I hope that you enjoy this and find it useful. Your comments and ideas are warmly welcomed.
Waves of reflection throughout the process, in an Arts Journal through drawing, writing, pasting etc, provide the opportunity for students to capture ideas and develop them. Students learn about how they are being creative eventually informing themselves of their own creative process. Reflecting on feedback from others during the three phases, formally or informally, will help students improve their ideas, expression and understanding of their own creativity.
Inspiration and Exploration
The child remains at the center and any inspiration (internal or external) he or she must feel strongly connected to. Exploration is free and open without structure and goes hand-in-hand with finding inspiration and being inspired. Towards the end of this phase, students capture their inspiration in their Arts Journal and catapult themselves to consider the Audience. Once they have done this the come back to continue into the next phase.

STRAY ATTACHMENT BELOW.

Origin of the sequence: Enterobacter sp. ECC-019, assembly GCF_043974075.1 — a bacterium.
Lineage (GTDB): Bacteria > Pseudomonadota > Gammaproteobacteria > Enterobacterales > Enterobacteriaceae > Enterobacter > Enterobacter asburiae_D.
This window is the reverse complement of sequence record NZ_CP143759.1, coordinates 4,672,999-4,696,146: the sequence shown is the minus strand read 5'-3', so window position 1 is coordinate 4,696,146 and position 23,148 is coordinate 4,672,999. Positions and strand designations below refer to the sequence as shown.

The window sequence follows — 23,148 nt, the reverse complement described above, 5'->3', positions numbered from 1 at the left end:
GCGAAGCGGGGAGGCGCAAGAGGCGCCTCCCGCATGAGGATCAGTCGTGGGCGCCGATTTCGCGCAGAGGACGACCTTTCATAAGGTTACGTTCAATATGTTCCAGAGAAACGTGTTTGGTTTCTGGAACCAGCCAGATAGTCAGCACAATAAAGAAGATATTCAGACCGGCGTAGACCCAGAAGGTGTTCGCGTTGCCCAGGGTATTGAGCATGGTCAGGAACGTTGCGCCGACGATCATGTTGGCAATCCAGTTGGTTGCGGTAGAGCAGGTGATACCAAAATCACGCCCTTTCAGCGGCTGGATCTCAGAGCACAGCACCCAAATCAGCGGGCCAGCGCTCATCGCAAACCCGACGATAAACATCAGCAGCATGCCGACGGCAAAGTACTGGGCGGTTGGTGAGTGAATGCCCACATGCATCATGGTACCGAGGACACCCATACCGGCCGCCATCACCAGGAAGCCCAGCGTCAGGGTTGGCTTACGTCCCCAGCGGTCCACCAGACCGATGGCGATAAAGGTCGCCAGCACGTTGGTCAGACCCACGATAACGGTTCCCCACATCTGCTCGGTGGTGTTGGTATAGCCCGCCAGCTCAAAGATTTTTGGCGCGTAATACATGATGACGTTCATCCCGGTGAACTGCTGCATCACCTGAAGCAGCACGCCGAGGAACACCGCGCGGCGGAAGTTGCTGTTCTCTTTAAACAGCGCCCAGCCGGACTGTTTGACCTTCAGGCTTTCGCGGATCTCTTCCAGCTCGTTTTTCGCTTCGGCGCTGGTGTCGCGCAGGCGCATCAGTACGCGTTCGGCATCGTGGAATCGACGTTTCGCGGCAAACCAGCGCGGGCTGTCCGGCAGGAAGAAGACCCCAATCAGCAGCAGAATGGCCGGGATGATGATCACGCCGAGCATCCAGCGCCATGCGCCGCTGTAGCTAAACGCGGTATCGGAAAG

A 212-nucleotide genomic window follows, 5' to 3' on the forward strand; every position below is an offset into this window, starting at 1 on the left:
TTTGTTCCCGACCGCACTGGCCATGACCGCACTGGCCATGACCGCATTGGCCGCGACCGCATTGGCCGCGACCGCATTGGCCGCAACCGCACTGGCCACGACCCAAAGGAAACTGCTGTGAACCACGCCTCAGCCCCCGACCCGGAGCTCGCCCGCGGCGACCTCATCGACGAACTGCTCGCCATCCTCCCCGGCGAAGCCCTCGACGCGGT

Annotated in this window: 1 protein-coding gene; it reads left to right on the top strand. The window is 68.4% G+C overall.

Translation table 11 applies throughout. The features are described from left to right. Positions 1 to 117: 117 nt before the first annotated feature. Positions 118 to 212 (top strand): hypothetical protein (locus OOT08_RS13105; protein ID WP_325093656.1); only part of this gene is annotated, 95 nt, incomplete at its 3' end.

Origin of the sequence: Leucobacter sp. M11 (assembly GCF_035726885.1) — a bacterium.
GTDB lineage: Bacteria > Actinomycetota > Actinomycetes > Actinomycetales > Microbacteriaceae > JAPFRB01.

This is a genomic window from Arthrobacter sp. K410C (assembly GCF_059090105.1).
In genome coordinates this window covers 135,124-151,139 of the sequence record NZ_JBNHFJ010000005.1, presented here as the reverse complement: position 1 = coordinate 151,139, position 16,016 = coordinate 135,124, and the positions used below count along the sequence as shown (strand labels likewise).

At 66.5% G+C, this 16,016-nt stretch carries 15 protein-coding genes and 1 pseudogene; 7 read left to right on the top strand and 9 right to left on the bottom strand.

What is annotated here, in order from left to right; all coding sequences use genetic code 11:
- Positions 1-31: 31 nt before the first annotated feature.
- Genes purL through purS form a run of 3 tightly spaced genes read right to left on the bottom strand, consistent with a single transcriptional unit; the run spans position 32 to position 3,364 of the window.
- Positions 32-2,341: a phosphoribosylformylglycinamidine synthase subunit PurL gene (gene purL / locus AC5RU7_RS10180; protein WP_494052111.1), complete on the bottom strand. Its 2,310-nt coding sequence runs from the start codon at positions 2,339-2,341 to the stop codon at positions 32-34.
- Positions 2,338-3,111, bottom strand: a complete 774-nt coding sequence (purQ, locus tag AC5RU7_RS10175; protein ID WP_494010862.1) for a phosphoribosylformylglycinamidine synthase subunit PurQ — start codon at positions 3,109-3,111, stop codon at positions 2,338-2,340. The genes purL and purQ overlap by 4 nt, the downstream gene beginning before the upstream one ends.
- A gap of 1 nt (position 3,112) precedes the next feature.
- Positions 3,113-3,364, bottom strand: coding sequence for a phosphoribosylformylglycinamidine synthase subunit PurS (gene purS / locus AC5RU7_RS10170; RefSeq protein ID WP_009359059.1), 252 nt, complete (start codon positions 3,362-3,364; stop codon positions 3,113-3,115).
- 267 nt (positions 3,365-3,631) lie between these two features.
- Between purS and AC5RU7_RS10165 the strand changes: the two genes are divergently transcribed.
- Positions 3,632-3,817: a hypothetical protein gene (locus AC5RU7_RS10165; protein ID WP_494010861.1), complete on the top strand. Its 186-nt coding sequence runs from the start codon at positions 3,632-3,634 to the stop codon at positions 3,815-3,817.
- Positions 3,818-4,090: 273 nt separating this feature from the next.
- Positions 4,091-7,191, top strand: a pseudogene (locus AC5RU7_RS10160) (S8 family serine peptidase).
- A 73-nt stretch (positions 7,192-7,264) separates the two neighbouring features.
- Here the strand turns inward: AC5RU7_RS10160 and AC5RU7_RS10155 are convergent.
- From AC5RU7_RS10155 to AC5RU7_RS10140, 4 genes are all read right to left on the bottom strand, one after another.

Student's consider what they want their Audience to feel. They describe what connections they intend to make with their audience and what connections they want the audience to make with them. Students need to understand the ideas they will convey to their audience. They need to think of the messages they want their audience to leave with.
Which of the Arts or combination will best express their ideas, feelings, experiences, messages or make connections? Which elements of Arts will help them achieve this?
Students make their expression permanent by writing their script, making their art, filming their dance, notating their music and so on.
Students perform and share. They reflect on the influence they have made on others through expressing themselves creatively.